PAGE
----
[Meta-note: I'm not just flatly object to these, just trying to
clarify the exact behavior and the possible effects on other

10 minutes ago, Laurent wrote:
>      (define (string-split str [sep #px"\\s+"])
>        (remove* '("") (regexp-split sep str)))
> Nearly, I meant something more like this:
> (define (string-split str [splitter " "])
>   (regexp-split (regexp-quote splitter) str))
> No regexp from the user POV, and much easier to use with little
> knowledge.

That doesn't seem right -- with this you get

  -> (string-split " st  ring")
  '("" "st" "" "ring")

which is why I think that the above is a better definition in terms of

10 minutes ago, Matthew Flatt wrote:
> I agree with this: we should add `string-split', the one-argument case
> should be as Eli wrote, and the two-argument case should be as Laurent
> wrote. (Probably the optional second argument should be string-or-#f,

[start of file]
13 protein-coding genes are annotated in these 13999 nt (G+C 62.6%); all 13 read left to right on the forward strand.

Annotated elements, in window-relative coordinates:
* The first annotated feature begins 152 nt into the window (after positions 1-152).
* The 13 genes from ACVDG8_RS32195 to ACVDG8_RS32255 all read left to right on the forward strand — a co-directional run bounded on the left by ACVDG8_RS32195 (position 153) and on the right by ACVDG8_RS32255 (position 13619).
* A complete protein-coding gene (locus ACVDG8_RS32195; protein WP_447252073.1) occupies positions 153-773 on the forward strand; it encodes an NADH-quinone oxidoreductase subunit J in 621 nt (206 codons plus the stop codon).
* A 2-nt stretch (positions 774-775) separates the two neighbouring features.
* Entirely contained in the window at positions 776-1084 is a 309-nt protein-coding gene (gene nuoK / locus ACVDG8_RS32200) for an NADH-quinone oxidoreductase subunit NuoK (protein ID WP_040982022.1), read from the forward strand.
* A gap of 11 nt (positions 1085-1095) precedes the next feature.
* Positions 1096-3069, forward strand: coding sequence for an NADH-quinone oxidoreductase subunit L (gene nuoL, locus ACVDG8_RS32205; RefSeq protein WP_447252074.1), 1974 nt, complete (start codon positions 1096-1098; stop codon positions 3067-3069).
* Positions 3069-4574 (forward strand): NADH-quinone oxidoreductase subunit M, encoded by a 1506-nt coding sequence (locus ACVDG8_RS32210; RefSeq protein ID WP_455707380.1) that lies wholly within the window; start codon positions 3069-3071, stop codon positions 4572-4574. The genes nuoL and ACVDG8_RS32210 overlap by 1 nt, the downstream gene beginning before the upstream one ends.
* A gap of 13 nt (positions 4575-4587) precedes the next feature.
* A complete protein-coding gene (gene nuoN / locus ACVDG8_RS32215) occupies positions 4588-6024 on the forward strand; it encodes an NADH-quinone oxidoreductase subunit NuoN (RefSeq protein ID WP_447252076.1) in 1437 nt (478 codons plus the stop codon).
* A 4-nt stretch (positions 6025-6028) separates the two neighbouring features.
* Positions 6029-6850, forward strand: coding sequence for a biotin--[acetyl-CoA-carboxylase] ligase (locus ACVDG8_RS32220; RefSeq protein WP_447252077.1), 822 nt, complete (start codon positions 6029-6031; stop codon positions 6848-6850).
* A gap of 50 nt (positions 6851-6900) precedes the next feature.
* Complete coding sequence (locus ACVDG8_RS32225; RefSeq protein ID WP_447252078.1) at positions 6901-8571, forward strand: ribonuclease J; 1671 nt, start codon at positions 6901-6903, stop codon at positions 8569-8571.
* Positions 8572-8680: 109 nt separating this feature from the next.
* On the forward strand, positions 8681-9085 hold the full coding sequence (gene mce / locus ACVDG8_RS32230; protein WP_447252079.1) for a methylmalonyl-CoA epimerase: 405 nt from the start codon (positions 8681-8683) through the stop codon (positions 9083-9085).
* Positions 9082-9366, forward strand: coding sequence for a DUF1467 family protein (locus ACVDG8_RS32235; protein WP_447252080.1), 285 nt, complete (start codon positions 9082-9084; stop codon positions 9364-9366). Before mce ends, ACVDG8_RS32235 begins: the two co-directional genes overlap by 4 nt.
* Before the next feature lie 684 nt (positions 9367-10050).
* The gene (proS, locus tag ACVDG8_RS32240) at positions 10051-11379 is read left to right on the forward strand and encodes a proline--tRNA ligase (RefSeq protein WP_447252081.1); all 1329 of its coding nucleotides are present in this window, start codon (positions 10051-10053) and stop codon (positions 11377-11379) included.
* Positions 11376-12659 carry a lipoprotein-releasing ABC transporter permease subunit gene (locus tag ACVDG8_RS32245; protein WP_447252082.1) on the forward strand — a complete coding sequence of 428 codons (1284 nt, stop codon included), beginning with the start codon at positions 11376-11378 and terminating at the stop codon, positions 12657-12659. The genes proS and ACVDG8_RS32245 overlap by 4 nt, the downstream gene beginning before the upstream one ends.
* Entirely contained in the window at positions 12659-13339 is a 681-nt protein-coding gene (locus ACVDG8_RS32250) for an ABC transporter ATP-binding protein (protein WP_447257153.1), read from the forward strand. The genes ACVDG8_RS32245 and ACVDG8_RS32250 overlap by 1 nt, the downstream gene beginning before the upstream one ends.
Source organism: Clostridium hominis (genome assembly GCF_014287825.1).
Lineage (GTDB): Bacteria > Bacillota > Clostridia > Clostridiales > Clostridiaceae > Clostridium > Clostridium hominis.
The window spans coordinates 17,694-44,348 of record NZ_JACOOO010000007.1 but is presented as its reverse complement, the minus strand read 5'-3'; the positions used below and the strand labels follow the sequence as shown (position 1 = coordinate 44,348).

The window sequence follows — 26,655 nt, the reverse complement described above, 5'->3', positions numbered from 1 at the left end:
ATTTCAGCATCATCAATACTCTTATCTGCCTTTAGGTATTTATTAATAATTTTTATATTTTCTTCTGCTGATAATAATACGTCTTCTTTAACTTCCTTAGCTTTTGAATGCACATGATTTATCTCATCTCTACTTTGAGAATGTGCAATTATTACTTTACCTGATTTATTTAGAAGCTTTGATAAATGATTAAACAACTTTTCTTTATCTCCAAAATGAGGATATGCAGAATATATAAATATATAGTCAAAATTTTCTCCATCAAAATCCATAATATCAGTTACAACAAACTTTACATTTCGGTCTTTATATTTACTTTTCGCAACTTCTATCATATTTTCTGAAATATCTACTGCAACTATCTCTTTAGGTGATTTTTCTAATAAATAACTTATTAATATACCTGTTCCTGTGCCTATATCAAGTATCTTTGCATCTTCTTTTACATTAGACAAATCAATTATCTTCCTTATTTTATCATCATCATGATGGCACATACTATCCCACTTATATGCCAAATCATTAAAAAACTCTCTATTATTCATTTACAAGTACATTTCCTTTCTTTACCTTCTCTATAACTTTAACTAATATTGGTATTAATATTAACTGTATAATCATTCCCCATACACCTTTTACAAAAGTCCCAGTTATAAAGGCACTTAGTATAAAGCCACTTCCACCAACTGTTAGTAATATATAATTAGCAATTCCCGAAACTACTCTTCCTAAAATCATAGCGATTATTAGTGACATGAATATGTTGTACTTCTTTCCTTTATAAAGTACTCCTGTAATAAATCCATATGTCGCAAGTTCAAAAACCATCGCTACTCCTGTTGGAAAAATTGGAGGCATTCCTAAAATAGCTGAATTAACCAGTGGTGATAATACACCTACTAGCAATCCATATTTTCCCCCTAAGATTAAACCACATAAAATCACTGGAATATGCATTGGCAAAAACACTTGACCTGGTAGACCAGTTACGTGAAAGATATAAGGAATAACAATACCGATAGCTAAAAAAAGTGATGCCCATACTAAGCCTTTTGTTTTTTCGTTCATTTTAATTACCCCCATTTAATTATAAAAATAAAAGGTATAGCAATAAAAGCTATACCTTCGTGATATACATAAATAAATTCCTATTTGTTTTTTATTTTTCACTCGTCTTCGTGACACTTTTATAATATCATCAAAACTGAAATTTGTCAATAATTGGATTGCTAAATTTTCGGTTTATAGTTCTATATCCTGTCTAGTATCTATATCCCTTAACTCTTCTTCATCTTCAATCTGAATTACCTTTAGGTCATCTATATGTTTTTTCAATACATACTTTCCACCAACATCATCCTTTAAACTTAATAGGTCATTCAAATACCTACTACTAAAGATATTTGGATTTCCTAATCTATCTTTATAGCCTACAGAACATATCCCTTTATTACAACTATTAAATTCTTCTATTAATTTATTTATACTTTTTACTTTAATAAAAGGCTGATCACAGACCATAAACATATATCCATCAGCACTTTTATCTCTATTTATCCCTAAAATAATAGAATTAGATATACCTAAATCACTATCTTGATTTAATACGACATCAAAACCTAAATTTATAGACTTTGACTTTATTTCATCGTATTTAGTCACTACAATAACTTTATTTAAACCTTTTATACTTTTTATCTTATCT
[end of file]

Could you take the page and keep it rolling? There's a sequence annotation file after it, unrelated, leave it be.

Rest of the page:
> where #f means to use #px"\\s+".)

Continuing with this line, it seems that a better definition is as

  (define (string-split str [sep " "])
    (remove* '("") (regexp-split (regexp-quote (or sep " ")) str)))

Except that the full definition could be a bit more efficient.

Three questions:

1. Laurent: Does this make more sense?

2. Matthew: Is there any reason to make the #f-as-default part of the
   interface?  (Even with the new reply I don't see a necessity for
   this -- if the target is newbies, then I think that keeping it as a
   string is simpler...)

3. There's also the point of how this optional argument plays with
   other functions in `racket/string'.  If it works as above, then
   `string-trim' and `string-normalize-spaces' should change
   accordingly so they take the same kind of input simplified

4. Related to Q3: what does "xy" as that argument mean exactly?
   a. #rx"[xy]"
   b. #rx"[xy]+"
   c. #rx"xy"
   d. #rx"(?:xy)+"

          ((lambda (x) (x x)) (lambda (x) (x x)))          Eli Barzilay:
                    http://barzilay.org/                   Maze is Life!

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